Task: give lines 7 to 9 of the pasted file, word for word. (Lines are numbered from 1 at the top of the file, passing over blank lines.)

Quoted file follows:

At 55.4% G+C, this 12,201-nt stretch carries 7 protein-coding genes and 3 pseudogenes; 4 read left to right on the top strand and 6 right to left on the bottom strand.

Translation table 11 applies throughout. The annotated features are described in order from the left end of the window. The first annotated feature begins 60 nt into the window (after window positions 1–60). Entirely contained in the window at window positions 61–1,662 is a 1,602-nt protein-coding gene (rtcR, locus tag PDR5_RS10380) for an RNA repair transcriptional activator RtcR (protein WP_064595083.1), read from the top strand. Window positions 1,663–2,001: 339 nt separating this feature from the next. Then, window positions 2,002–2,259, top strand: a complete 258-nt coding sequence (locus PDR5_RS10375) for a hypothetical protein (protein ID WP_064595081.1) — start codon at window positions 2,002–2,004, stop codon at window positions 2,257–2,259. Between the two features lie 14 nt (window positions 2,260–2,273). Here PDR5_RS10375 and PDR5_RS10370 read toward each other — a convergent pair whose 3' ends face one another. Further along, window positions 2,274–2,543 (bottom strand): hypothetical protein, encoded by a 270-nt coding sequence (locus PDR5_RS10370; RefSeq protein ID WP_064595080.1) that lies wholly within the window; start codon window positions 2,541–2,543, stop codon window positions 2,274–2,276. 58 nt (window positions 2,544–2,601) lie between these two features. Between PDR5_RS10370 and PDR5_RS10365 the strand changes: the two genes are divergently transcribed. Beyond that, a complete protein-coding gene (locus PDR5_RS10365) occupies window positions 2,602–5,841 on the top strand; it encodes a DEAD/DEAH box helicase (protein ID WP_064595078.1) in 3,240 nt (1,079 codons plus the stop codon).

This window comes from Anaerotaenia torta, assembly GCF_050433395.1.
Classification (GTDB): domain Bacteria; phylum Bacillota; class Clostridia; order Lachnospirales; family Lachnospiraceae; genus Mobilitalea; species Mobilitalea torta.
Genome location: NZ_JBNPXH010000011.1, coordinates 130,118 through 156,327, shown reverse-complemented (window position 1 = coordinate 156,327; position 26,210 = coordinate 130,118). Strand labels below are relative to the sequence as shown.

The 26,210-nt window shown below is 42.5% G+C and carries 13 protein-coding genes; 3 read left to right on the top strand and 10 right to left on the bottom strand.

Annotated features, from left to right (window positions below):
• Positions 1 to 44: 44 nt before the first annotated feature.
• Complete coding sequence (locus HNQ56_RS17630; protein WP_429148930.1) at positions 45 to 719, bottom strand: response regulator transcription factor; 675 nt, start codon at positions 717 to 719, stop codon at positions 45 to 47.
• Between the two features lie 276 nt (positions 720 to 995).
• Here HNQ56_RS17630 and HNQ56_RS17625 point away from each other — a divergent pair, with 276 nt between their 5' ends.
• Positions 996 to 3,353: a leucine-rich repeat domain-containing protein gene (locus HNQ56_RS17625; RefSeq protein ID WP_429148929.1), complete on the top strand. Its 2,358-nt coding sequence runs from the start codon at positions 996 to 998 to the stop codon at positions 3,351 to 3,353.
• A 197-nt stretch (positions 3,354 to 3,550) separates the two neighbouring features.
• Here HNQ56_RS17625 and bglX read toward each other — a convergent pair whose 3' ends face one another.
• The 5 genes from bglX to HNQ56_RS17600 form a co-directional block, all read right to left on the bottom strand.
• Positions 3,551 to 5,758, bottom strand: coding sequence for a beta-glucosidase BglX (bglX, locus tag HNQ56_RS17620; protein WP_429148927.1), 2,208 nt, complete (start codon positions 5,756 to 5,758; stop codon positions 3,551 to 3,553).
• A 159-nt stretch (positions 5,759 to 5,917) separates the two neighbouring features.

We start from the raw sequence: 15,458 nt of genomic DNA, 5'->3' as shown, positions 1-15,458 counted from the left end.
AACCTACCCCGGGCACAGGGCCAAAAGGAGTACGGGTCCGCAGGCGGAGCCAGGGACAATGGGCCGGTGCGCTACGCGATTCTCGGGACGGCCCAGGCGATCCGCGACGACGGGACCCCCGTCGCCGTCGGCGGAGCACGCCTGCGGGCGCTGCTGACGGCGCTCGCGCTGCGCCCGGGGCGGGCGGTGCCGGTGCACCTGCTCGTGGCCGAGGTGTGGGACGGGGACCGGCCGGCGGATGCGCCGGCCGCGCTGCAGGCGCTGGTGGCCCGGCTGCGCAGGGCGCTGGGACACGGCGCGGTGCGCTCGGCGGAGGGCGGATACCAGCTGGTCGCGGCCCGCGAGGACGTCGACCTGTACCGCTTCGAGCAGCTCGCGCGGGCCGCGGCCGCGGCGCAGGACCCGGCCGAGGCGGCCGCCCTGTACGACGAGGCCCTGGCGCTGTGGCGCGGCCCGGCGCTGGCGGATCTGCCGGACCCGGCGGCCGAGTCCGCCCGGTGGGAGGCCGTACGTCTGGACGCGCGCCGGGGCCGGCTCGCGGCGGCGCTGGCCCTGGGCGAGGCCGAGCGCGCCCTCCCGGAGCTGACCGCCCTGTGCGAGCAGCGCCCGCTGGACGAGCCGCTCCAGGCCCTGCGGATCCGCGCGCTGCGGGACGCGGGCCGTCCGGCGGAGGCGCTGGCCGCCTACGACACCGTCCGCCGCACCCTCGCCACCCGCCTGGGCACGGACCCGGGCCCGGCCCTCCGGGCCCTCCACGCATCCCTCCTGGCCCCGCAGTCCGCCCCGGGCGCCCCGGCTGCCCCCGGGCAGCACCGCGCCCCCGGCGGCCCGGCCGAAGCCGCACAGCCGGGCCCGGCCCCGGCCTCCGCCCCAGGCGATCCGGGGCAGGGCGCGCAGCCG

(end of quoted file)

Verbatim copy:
Annotated features, from left to right (window positions below):
• Positions 1 to 44: 44 nt before the first annotated feature.
• Complete coding sequence (locus HNQ56_RS17630; protein WP_429148930.1) at positions 45 to 719, bottom strand: response regulator transcription factor; 675 nt, start codon at positions 717 to 719, stop codon at positions 45 to 47.